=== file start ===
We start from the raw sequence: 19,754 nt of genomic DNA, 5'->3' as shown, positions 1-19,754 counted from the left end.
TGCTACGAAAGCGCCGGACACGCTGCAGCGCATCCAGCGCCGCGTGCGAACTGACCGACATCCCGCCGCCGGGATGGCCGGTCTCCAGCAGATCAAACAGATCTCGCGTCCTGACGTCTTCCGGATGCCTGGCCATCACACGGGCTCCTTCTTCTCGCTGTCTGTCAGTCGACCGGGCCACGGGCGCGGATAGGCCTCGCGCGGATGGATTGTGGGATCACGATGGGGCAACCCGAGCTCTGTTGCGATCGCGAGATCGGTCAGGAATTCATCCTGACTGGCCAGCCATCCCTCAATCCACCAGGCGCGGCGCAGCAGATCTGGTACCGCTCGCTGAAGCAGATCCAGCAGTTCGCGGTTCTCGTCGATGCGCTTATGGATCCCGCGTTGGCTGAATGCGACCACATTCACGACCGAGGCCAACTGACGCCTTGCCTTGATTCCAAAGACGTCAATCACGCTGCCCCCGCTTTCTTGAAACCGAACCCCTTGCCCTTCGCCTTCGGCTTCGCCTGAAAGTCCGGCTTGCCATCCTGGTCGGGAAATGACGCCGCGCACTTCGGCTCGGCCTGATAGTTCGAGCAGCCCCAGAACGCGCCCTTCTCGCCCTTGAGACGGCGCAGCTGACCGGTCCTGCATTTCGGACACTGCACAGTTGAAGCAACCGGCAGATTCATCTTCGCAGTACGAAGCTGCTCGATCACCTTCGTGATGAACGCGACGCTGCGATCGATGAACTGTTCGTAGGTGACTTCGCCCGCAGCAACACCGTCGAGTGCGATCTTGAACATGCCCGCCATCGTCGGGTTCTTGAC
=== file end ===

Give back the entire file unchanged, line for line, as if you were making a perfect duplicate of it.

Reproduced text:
We start from the raw sequence: 19,754 nt of genomic DNA, 5'->3' as shown, positions 1-19,754 counted from the left end.
TGCTACGAAAGCGCCGGACACGCTGCAGCGCATCCAGCGCCGCGTGCGAACTGACCGACATCCCGCCGCCGGGATGGCCGGTCTCCAGCAGATCAAACAGATCTCGCGTCCTGACGTCTTCCGGATGCCTGGCCATCACACGGGCTCCTTCTTCTCGCTGTCTGTCAGTCGACCGGGCCACGGGCGCGGATAGGCCTCGCGCGGATGGATTGTGGGATCACGATGGGGCAACCCGAGCTCTGTTGCGATCGCGAGATCGGTCAGGAATTCATCCTGACTGGCCAGCCATCCCTCAATCCACCAGGCGCGGCGCAGCAGATCTGGTACCGCTCGCTGAAGCAGATCCAGCAGTTCGCGGTTCTCGTCGATGCGCTTATGGATCCCGCGTTGGCTGAATGCGACCACATTCACGACCGAGGCCAACTGACGCCTTGCCTTGATTCCAAAGACGTCAATCACGCTGCCCCCGCTTTCTTGAAACCGAACCCCTTGCCCTTCGCCTTCGGCTTCGCCTGAAAGTCCGGCTTGCCATCCTGGTCGGGAAATGACGCCGCGCACTTCGGCTCGGCCTGATAGTTCGAGCAGCCCCAGAACGCGCCCTTCTCGCCCTTGAGACGGCGCAGCTGACCGGTCCTGCATTTCGGACACTGCACAGTTGAAGCAACCGGCAGATTCATCTTCGCAGTACGAAGCTGCTCGATCACCTTCGTGATGAACGCGACGCTGCGATCGATGAACTGTTCGTAGGTGACTTCGCCCGCAGCAACACCGTCGAGTGCGATCTTGAACATGCCCGCCATCGTCGGGTTCTTGAC